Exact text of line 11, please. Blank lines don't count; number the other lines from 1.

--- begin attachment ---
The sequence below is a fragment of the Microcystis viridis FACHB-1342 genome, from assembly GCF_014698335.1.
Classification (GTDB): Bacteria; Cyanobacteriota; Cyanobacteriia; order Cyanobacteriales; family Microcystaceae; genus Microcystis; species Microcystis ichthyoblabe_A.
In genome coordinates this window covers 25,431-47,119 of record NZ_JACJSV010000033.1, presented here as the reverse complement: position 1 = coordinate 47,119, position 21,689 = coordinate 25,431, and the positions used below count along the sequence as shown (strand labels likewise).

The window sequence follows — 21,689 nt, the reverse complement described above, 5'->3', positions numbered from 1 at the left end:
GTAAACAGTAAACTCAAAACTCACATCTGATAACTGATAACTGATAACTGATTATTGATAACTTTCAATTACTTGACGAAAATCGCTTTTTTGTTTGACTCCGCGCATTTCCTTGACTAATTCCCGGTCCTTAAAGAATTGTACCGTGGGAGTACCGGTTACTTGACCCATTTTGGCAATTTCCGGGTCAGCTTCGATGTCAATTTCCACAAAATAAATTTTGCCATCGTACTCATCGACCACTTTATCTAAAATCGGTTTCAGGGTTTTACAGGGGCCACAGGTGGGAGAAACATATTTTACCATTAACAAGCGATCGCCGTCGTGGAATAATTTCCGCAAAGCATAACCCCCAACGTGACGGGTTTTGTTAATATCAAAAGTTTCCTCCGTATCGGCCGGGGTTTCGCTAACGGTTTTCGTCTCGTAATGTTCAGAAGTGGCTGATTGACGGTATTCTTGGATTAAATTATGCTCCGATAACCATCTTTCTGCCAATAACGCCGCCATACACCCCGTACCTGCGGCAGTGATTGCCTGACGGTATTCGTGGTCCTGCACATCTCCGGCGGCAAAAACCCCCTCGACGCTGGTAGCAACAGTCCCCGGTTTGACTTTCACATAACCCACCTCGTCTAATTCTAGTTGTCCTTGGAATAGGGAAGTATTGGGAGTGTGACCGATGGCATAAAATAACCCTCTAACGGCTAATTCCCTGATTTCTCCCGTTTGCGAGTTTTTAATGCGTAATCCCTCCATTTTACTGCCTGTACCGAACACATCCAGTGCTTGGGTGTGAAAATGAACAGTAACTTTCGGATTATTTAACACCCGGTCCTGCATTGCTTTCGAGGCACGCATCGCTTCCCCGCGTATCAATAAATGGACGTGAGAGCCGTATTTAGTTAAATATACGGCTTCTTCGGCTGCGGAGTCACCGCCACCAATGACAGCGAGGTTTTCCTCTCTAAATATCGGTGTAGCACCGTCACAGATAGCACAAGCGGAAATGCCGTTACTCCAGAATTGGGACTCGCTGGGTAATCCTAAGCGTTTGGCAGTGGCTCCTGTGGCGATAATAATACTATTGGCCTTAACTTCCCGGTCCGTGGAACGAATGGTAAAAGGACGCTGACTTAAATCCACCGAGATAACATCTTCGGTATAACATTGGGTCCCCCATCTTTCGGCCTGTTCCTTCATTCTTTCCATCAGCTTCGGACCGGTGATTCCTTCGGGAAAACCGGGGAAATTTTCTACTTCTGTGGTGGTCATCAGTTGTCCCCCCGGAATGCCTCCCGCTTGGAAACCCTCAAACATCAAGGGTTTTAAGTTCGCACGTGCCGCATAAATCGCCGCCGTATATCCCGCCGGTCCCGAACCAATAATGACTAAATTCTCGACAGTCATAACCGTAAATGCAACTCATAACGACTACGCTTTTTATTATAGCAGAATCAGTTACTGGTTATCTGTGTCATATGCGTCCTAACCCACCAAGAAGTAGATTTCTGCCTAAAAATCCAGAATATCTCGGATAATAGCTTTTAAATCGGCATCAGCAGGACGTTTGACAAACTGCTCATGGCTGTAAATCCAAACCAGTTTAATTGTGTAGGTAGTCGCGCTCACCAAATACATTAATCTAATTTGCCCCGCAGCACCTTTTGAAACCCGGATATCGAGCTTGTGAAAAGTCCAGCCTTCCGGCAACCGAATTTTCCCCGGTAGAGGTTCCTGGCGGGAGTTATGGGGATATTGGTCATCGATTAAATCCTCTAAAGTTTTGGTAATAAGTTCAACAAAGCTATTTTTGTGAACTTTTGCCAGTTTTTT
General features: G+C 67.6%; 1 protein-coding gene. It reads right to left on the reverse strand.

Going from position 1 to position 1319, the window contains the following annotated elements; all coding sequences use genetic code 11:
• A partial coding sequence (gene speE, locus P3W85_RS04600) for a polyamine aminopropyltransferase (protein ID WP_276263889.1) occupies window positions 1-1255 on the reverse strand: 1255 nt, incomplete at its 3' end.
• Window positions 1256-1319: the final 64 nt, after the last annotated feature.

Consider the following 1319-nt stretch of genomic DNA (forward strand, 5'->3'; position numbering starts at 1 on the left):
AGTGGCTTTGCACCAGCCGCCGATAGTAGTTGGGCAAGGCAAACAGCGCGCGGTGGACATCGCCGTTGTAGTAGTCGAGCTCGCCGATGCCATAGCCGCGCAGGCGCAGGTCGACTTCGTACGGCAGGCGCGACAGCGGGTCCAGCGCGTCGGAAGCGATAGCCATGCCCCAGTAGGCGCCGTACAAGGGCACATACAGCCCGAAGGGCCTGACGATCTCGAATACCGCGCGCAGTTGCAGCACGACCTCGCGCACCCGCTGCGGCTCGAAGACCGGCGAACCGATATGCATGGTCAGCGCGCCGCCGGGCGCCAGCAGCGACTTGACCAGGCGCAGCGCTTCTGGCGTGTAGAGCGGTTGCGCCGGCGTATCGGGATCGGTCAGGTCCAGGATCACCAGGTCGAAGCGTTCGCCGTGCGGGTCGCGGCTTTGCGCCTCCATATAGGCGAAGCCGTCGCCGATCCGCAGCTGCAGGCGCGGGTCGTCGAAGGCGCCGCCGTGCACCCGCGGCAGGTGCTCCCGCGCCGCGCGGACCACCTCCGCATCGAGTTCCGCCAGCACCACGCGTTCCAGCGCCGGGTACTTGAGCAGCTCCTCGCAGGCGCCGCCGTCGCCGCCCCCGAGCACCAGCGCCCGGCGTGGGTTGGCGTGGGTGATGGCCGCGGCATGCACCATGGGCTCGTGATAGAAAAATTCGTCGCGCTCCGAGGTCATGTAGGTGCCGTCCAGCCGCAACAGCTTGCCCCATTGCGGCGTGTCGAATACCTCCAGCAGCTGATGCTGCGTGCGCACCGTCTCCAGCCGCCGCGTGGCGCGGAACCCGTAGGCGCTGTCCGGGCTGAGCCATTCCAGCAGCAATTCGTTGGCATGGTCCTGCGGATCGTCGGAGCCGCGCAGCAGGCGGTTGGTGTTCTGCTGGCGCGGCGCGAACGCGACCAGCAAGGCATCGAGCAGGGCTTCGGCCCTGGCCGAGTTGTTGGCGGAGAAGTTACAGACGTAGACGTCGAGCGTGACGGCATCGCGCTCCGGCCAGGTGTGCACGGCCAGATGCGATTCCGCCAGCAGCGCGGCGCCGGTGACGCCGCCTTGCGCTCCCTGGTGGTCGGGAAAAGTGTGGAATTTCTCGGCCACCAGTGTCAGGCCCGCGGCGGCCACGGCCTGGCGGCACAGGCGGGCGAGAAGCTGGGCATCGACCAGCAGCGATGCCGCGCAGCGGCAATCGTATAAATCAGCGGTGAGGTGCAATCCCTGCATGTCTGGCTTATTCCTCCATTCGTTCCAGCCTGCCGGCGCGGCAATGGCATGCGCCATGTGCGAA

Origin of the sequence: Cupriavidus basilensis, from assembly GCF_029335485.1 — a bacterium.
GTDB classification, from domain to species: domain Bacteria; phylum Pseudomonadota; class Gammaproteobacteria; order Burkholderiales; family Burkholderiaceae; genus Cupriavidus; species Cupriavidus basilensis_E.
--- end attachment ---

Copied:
AGTGGCTTTGCACCAGCCGCCGATAGTAGTTGGGCAAGGCAAACAGCGCGCGGTGGACATCGCCGTTGTAGTAGTCGAGCTCGCCGATGCCATAGCCGCGCAGGCGCAGGTCGACTTCGTACGGCAGGCGCGACAGCGGGTCCAGCGCGTCGGAAGCGATAGCCATGCCCCAGTAGGCGCCGTACAAGGGCACATACAGCCCGAAGGGCCTGACGATCTCGAATACCGCGCGCAGTTGCAGCACGACCTCGCGCACCCGCTGCGGCTCGAAGACCGGCGAACCGATATGCATGGTCAGCGCGCCGCCGGGCGCCAGCAGCGACTTGACCAGGCGCAGCGCTTCTGGCGTGTAGAGCGGTTGCGCCGGCGTATCGGGATCGGTCAGGTCCAGGATCACCAGGTCGAAGCGTTCGCCGTGCGGGTCGCGGCTTTGCGCCTCCATATAGGCGAAGCCGTCGCCGATCCGCAGCTGCAGGCGCGGGTCGTCGAAGGCGCCGCCGTGCACCCGCGGCAGGTGCTCCCGCGCCGCGCGGACCACCTCCGCATCGAGTTCCGCCAGCACCACGCGTTCCAGCGCCGGGTACTTGAGCAGCTCCTCGCAGGCGCCGCCGTCGCCGCCCCCGAGCACCAGCGCCCGGCGTGGGTTGGCGTGGGTGATGGCCGCGGCATGCACCATGGGCTCGTGATAGAAAAATTCGTCGCGCTCCGAGGTCATGTAGGTGCCGTCCAGCCGCAACAGCTTGCCCCATTGCGGCGTGTCGAATACCTCCAGCAGCTGATGCTGCGTGCGCACCGTCTCCAGCCGCCGCGTGGCGCGGAACCCGTAGGCGCTGTCCGGGCTGAGCCATTCCAGCAGCAATTCGTTGGCATGGTCCTGCGGATCGTCGGAGCCGCGCAGCAGGCGGTTGGTGTTCTGCTGGCGCGGCGCGAACGCGACCAGCAAGGCATCGAGCAGGGCTTCGGCCCTGGCCGAGTTGTTGGCGGAGAAGTTACAGACGTAGACGTCGAGCGTGACGGCATCGCGCTCCGGCCAGGTGTGCACGGCCAGATGCGATTCCGCCAGCAGCGCGGCGCCGGTGACGCCGCCTTGCGCTCCCTGGTGGTCGGGAAAAGTGTGGAATTTCTCGGCCACCAGTGTCAGGCCCGCGGCGGCCACGGCCTGGCGGCACAGGCGGGCGAGAAGCTGGGCATCGACCAGCAGCGATGCCGCGCAGCGGCAATCGTATAAATCAGCGGTGAGGTGCAATCCCTGCATGTCTGGCTTATTCCTCCATTCGTTCCAGCCTGCCGGCGCGGCAATGGCATGCGCCATGTGCGAA